May Have Been A Sister, But Nobody Missed Her

| TN, USA | Learning | April 24, 2013

(I am a member of a sorority, but I don’t look like the typical “sorority sister,” so I get a lot of double-takes. Normally, the double-take is all that happens. On this day, I’m shopping while wearing one of my letter shirts. I see another girl wearing her letters and it’s the same sorority as mine. I approach her.)

Me: “Hey! You’re in [sorority]! Always nice to meet a fellow sister!”

Sorority Girl: *looks me up and down* “You’re in [sorority]?! How on earth did YOU get in?”

Me: “Well, I went through recruitment, filled out my bid card, and was welcomed with open arms on Bid Day — same as most all other sorority women.”

Sorority Girl: “Wow. They will take anyone now! Why would you even want to join a sorority? You think you’ll suddenly be thin and pretty and all the guys will want you? It doesn’t work that way.”

Me: “Wow. I don’t think [founder of sorority] had this kind of behavior in mind when she started [sorority]. By the way, do you go to [university]?”

Sorority Girl: “Yeah. I’m going to be a sophomore!”

Me: “Well, allow me to introduce myself. My name is [name], I’ve been in [sorority] for six years so far—four in college, two as an alumna—and I am one of the new advisors for your chapter.”

Sorority Girl: *turns white and scampers off*

(Thankfully, By the end of the year, she had been kicked out for drinking and attempted hazing of several new members.)

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Respect Is The Name Of The Game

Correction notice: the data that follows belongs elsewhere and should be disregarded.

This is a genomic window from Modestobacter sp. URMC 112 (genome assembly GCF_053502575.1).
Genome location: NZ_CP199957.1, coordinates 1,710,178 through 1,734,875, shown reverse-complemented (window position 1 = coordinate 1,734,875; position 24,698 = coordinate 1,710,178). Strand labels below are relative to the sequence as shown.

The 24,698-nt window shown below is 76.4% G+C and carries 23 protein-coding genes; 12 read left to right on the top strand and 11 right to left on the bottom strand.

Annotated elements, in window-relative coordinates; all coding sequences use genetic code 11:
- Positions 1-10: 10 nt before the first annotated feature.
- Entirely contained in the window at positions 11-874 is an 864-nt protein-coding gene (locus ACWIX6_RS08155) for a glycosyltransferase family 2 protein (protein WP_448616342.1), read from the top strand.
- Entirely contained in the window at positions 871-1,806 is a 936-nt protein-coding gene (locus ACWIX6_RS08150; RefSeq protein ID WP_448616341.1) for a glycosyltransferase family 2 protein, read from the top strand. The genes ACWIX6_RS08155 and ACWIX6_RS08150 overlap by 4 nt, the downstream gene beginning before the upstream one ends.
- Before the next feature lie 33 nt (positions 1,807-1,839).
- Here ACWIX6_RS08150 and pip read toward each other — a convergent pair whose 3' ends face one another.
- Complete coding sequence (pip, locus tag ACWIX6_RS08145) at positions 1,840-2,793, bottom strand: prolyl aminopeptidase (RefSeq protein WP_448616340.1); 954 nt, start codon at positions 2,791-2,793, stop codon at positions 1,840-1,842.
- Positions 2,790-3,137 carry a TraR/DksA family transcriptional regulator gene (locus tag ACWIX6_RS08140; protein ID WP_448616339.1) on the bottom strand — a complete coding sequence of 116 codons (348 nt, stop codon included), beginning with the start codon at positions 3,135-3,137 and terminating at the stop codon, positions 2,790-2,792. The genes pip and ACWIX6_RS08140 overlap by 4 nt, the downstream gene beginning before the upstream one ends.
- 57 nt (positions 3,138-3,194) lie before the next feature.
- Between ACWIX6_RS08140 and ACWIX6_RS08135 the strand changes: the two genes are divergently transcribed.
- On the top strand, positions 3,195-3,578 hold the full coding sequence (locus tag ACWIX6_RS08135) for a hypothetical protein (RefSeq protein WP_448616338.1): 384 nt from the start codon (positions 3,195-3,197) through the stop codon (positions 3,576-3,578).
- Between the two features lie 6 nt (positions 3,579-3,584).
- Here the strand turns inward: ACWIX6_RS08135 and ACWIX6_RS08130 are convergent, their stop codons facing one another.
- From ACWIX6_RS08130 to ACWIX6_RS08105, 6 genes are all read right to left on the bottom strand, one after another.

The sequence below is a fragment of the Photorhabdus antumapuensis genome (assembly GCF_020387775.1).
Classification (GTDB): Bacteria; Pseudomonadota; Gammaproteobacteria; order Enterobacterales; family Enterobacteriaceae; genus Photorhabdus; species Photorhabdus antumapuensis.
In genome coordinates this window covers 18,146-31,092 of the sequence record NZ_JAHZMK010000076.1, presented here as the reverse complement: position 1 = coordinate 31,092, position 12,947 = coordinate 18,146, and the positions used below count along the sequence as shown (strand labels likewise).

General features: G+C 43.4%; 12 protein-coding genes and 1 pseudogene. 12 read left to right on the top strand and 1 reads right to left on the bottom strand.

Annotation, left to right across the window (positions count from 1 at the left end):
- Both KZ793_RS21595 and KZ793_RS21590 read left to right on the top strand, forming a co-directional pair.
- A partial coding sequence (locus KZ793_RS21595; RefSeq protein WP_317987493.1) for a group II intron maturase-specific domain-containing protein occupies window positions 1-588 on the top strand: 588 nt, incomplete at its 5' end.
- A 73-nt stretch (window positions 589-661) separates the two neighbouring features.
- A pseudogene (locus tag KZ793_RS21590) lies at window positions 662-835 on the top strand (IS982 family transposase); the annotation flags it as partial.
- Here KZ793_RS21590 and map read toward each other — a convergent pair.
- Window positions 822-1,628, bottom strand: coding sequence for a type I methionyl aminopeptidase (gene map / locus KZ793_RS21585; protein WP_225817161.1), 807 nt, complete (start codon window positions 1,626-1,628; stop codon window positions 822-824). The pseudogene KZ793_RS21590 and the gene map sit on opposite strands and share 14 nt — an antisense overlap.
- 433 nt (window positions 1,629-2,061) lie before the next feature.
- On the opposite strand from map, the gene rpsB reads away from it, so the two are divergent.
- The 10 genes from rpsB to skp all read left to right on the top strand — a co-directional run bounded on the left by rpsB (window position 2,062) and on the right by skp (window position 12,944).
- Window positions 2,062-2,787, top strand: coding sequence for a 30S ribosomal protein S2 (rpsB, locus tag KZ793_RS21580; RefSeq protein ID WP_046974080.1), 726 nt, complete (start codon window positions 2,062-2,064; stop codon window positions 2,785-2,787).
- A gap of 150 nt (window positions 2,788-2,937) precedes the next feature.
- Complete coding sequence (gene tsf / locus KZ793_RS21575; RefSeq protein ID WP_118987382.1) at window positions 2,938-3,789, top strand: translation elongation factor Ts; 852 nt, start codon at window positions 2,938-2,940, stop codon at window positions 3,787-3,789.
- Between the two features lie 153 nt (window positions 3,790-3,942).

| San Rafael, CA, USA | Learning | April 24, 2013

(I work with a group of ten second grade girls in a literacy class called GirlSMART. All of them are English learners, but most of them don’t have a hard time speaking the language. One girl, however, will lapse back into Spanish just because she feels like it.)

Student: “¡Oy! ¡Necesito ayuda, maestra!”

Me: *patiently* “Now, [student], I know calling me ‘maestra’ can be considered polite, but you know that I like to be called Miss [name]. Okay?”

Student: “Okay, maestra.”

(She proceeds to crack jokes in Spanish, not thinking I can understand her. I decide to prod at her.)

Me: “¡Oy! ¡Estudiante! ¿Todavía necesitas ayuda?”

Student: *in English* “Did you just call me ‘student?'”

Me: “Yes. Because if you’re not going to call me by my actual name, I’m not going to call you by yours.”

(She’s been calling me ‘Miss [name]’ and speaking in English ever since.)

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For Some, Reading Can Be A Stretch

, | Ontario, Canada | Learning | April 24, 2013

(One day in class, we are learning about blood cells. The teacher is talking about platelets when one of the other students raises her hand to ask a question.)

Student: “Why do I keep seeing these videos everywhere for platelets?”

Teacher: “What do you mean?”

Student: “I keep seeing videos everywhere for platelets.”

Teacher: “I don’t know.”

My Friend: *whispers to me* “She means Pilates.”

It Pays To Be Nice

| CA, USA | Learning | April 23, 2013

(I am working at an after school program and my kids have a nasty habit of always asking me to buy them stuff.)

Student #1: “You should give out iPods as prizes.”

Me: “No, [Student #1], I couldn’t do that.”

Student #1: “Why not?”

Me: “Well, to be honest, it’s too expensive. I don’t even buy a lot of nice stuff for myself.”

Student #1: “You’re so selfish! I bet you have a lot of money!”

(Finally, the only nice student I have speaks up.)

Student #2: “Be quiet! If she had money to buy you an iPod, why would you spend it on you? You’re so mean!”

(The nice student got an extra gold star that day.)

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Appropriate Applications Of Apathy

, | Poughkeepsie, NY, USA | Learning | April 23, 2013

Teacher: “[Student], what does ‘me da igua’ mean?”

Student: “I don’t care.”

Teacher: “Good job!”

Student: “That was actually correct? Because I really don’t care.”

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